The easiest way to ensure that you eat a healthy breakfast, lunch and dinner is to plan ahead, and have the ingredients on hand. Here's how you do it...
Planning plays a vital role in healthy eating. Not only will adequate planning help you to stay on track, it can also shave dollars off your grocery bill each week. While plenty of people have experience planning and cooking for families, I know some of you are equally as used to convenience. If you're accustomed to waking up with an empty fridge, or picking up dinner on your commute home each evening, training yourself to plan your meals can help prevent unintended slip-ups and splurges.
There are plenty of great breakfast options on a whole foods plant-based diet, including fresh fruit, smoothies, oatmeal, grain bowls, and pancakes.
You'll probably find it best to stick with one or two breakfast options during the week. Breakfast shouldn't be over-complicated, but you do need to set aside time for it, even if it's only for blending and drinking a whole fruit smoothie. If you're prone to hitting the snooze button a few too many times, prep your breakfast the night before so that it's ready to go in the morning. Pre-make and refrigerating some overnight oats, or make some granola on the weekend, and just add a little plant-based milk and fresh fruit to your bowl in the morning.
When you are doing groceries, make sure to stock up on enough breakfast staples to last you the whole week. This may include:
- Oats (regular or quick-cooking)
- Whole Grains (brown rice, millet, quinoa, etc.)
- Whole Grain Cereals (with no added sugar or oils)
- Whole-Grain or Sprouted Grain Breads
- Soy Milk, Almond Milk or Rice Milk
- Fruit Preserves
- Fresh Fruits
- Frozen Fruits
- Flax Seeds
Frozen fruit is great to have on hand for healthy breakfasts. It's fantastic for smoothies, you can buy large quantities without having to worry about about spoilage. Depending on how much fresh fruit you eat each week, you may find it's best to replenish your stocks every few days. Make sure to stop at the store or market the day before your current supply runs out!
When it comes to planning lunch, there are 3 easy options you can choose from:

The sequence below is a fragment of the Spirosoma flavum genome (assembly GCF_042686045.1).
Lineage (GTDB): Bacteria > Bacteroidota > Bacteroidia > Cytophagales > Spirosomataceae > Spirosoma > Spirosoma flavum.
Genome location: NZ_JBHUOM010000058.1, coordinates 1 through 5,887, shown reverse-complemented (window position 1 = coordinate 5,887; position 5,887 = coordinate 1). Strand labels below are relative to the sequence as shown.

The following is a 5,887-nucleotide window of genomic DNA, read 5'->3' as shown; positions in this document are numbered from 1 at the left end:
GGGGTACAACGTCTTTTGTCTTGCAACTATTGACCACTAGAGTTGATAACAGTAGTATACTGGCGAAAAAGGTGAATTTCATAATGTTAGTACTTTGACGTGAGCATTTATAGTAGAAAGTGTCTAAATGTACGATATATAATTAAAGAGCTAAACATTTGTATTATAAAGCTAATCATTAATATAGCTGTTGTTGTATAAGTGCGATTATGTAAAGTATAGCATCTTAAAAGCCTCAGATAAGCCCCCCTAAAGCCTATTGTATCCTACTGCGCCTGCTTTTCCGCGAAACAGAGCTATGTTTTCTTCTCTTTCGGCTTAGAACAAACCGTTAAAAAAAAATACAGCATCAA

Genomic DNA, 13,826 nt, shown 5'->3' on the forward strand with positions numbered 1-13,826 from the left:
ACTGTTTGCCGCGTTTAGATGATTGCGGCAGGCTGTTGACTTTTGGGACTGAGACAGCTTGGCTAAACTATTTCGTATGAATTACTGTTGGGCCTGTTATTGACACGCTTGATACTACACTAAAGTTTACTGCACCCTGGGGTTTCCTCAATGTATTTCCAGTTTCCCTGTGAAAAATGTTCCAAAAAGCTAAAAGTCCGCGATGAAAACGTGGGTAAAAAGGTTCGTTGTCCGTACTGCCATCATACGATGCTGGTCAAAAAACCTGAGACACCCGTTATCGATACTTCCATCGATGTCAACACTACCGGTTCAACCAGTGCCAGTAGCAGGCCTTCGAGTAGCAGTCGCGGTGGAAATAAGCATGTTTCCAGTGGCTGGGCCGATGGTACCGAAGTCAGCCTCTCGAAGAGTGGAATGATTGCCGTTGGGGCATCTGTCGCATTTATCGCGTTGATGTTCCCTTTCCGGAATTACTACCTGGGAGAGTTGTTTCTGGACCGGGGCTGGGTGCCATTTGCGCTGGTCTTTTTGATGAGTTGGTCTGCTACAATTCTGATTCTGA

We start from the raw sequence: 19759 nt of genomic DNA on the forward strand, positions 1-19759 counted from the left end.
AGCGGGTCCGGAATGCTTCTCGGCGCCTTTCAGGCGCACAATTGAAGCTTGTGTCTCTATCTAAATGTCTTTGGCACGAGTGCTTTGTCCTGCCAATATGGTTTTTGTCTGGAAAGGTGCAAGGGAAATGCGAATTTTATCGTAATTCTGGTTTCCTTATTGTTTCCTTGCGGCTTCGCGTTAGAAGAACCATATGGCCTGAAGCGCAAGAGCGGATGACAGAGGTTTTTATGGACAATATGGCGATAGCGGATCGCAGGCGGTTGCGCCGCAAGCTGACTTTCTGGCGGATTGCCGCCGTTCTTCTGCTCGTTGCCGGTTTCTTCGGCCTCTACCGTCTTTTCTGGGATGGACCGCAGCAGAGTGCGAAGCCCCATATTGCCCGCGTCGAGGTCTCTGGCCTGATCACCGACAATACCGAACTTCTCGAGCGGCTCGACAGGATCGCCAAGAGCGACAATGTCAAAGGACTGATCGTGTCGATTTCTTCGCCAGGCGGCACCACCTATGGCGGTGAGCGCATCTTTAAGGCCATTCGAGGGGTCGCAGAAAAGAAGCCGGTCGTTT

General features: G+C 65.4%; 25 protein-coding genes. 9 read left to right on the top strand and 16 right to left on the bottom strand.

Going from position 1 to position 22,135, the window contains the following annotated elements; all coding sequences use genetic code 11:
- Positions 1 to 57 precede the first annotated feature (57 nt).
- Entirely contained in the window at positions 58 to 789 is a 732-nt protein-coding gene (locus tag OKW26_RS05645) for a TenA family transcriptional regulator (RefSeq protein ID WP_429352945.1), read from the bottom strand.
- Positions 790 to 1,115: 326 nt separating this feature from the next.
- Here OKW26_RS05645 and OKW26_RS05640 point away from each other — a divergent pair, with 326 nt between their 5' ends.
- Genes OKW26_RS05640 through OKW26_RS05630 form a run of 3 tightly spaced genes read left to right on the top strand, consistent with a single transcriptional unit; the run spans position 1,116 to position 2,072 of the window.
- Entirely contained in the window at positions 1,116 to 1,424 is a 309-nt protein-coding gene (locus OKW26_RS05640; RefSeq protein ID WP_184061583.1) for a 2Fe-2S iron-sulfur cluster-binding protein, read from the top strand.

Leftovers: Take leftovers from last night's dinner. If it's a soup, stew, pasta, or similar dish that will keep overnight and can be reheated, double the recipe so that you have enough for lunch the following day.
Big Cook Up:
Once or twice a week, cook up a big pot of dhal
or veggie chilli
, then portion out single-servings in containers. Keep them in your refrigerator, and take one out for lunch each day. You can also pre-cook portions of grains, such as brown rice, to accompany your dish.
Prep a salad, and take it with you. Slice cucumbers, carrots, radishes, etc. and place them in a container. Wash and bag your greens. Drain and rinse a can of no-salt-added beans, and place in an airtight container. Keeping the components separate help them to stay fresh, and you can quickly assemble your salad when it's time to eat. Dress it simply with lemon juice or vinegar, or make one of our oil-free dressings
Depending on your situation, there are two main kinds of dinner planning options to choose from.
The first is to plan a week of dinners in advance. This way you can shop for all your ingredients at once, and figure out which meals will work best on each day (factoring in time constraints, activities, etc.) This is a great option for couples and families, as the planning can be done together, and cooking duties can even be split up across the week. Try to have similarly "themed" meals close together- like 2 Mexican-style nights and 2 Indian-style nights- so that you don't have to buy massive amounts of different ingredients.
The second option is to see what ingredients you have in the morning, and decide on dinner for that evening. This way you can work through everything in your fridge, without having to stick to a week-long schedule that may be interrupted. By keeping it simple, you can shop for ingredients that can be used in several recipes. This works well for those who like to cook according to their mood, or tend to do more "intermittent" grocery trips (ie. students, singles, or those with limited kitchen space.)
It's also important to plan your snacks, especially if you're prone to hunger between meals. There's absolutely no problem with snacking, as long as you're choosing healthy options. Always assume that you could get hungry between meals, and arm yourself with fruit, vegetables, or a healthy seed mix. If you carry some sort of snack in your backpack or purse, you're less likely to be tempted by candy bars or chips while you're out and about. More involved options, like dips, can be kept on hand at home and at work.
The type of snacks you choose should vary depending on your energy needs and length between meals. If you find that you're snacking out of boredom rather than hunger, opt for raw vegetables and fresh fruits rather than energy-dense options, like dried fruit or seeds.
Want to figure out what to munch on next? Here are some of our favourite snacks:
- Fresh fruit
- Raw vegetables (carrot sticks, celery stalks, cherry tomatoes, sliced bell peppers)
- Cold potato or sweet potato chunks
- Grilled corn on the cob
- Pumpkin or sunflower seeds
- Raw almonds or walnuts
- Brown rice cakes
- Whole-grain or sprouted grain toast
- Dried figs or dates
- Healthy hummus, salsa or bean dip with vegetable crudités
Want tips for planning weekly menus? Take a look at this guide.
Article photo courtesy of shimelle via Flickr